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Zirconium(IV)-modified silica gel: Preparation, characterization and catalytic activity in the synthesis of some biologically important molecules

Paper ID Volume ID Publish Year Pages File Format Full-Text
50515 46800 2011 5 PDF Available
Title
Zirconium(IV)-modified silica gel: Preparation, characterization and catalytic activity in the synthesis of some biologically important molecules
Abstract

Zirconium modified silica gel was prepared by the grafting method and the resulting organic–inorganic hybrid material was found to be a highly effective catalyst for the range of organic transformations such as syntheses of coumarins, quinoxalines and 2,4,5-trisubstituted imidazoles. The low percentage of zirconium in the catalyst gave products in high turnover numbers; the catalyst was recovered after reaction, and reused. The structure of the catalyst was investigated and confirmed by surface area (BET), FT-IR, ED-XRF and elemental analyses, 13C-CPMAS spectral studies, molecular mechanics studies and inductively coupled plasma mass spectrometry technique (ICP-MS).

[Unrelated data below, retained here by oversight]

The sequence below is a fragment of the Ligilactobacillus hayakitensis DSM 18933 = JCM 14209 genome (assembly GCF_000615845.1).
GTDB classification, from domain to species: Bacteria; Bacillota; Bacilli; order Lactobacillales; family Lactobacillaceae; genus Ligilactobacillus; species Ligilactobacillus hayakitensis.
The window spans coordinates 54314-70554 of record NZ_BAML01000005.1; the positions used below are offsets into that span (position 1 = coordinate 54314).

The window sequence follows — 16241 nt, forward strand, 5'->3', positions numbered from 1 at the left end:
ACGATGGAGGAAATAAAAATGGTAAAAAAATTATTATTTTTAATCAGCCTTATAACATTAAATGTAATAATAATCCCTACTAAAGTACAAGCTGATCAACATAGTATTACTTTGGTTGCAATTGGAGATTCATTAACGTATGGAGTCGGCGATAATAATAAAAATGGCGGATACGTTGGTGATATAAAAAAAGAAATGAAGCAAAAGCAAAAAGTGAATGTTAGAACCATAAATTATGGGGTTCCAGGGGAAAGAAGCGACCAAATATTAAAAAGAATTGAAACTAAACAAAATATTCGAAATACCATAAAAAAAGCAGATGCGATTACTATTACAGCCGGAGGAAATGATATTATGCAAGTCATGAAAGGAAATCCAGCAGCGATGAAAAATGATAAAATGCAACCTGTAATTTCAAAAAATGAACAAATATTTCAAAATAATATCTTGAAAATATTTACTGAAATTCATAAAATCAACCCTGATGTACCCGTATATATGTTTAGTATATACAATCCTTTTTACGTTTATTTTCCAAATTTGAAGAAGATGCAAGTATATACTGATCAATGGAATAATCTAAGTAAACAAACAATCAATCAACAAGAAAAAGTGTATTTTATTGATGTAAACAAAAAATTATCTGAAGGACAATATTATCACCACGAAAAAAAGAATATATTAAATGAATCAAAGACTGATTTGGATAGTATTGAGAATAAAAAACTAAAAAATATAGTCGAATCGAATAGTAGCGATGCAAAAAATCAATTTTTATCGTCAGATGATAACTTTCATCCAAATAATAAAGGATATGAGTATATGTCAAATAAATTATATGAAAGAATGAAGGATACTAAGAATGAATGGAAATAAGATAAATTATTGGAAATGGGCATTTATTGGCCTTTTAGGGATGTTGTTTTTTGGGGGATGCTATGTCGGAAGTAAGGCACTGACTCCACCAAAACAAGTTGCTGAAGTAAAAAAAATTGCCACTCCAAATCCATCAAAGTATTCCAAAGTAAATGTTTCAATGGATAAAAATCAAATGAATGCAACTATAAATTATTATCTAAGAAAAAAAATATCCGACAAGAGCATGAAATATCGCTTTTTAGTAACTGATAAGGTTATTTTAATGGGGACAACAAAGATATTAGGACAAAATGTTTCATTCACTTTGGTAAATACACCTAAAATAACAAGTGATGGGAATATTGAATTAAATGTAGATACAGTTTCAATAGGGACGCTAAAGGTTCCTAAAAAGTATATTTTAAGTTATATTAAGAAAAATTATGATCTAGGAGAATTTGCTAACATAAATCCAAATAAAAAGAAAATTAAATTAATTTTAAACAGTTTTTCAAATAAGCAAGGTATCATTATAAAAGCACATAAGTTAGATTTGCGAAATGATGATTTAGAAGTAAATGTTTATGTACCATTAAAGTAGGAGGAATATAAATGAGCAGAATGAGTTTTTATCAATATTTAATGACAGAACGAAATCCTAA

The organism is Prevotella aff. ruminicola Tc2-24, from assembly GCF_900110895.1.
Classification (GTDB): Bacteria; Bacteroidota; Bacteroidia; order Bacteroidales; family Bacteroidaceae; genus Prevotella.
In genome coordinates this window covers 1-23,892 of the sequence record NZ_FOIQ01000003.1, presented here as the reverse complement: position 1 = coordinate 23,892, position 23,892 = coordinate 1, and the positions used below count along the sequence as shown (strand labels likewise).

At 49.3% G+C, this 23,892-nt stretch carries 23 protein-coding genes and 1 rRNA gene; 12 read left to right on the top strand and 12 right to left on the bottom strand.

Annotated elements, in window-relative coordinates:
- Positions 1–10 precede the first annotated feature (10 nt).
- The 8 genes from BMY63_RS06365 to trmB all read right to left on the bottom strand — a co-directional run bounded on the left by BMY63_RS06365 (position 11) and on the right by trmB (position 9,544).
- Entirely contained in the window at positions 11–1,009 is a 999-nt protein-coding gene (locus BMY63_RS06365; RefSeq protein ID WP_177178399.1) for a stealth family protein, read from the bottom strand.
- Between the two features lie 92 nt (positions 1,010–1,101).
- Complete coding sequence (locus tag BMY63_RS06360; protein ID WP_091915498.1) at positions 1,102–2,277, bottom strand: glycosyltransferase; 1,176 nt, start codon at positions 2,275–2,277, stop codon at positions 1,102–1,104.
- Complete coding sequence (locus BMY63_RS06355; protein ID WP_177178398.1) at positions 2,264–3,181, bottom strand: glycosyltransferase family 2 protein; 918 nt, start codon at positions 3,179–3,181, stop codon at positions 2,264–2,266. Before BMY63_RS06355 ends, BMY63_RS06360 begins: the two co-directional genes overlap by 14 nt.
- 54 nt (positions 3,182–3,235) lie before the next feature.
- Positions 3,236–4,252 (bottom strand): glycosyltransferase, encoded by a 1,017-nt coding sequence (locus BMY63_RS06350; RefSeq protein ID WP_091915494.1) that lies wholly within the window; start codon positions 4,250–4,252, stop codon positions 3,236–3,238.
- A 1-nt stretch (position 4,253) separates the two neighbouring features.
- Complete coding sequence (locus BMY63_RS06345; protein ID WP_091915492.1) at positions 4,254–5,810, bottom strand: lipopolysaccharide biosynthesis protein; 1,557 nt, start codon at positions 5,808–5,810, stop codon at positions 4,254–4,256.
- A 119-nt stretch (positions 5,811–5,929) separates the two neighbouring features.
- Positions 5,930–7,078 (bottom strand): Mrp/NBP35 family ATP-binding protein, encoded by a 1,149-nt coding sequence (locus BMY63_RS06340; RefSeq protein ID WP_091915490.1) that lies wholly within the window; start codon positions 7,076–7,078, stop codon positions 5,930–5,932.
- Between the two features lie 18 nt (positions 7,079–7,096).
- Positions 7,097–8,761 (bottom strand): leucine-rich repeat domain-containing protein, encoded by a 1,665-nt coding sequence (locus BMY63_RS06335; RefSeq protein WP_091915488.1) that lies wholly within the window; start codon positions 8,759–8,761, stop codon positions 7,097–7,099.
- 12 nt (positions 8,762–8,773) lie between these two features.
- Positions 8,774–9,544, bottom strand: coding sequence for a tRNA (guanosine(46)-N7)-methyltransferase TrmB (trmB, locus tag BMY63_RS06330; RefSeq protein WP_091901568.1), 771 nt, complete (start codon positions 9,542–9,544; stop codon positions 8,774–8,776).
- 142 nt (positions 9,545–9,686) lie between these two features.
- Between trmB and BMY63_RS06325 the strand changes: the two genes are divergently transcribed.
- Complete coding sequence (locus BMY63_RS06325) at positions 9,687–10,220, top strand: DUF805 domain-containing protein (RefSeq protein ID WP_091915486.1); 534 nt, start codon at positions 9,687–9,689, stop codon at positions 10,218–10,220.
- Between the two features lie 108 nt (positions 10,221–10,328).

Graphical AbstractSilica-supported zirconium complex has been found to be an efficient and recyclable catalyst for the synthesis of a number of biologically important molecules in high turnover numbers and rates. Figure optionsDownload full-size imageDownload as PowerPoint slideResearch Highlights►Synthesis of zirconium modified silica gel using the grafting method. ►Characterization and application of organic–inorganic hybrid material in catalysis. ►Recyclable and efficient catalyst. ►Synthesis of coumarins, quinoxalines and imidazole derivates in high TONs.

Keywords
Organic–inorganic hybrid catalyst; Grafted; Zirconium; Coumarins; Quinoxalines; Imidazoles
First Page Preview
Zirconium(IV)-modified silica gel: Preparation, characterization and catalytic activity in the synthesis of some biologically important molecules
Publisher
Database: Elsevier - ScienceDirect
Journal: Catalysis Communications - Volume 12, Issue 5, 5 January 2011, Pages 327–331
Authors
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Subjects
Physical Sciences and Engineering Chemical Engineering Catalysis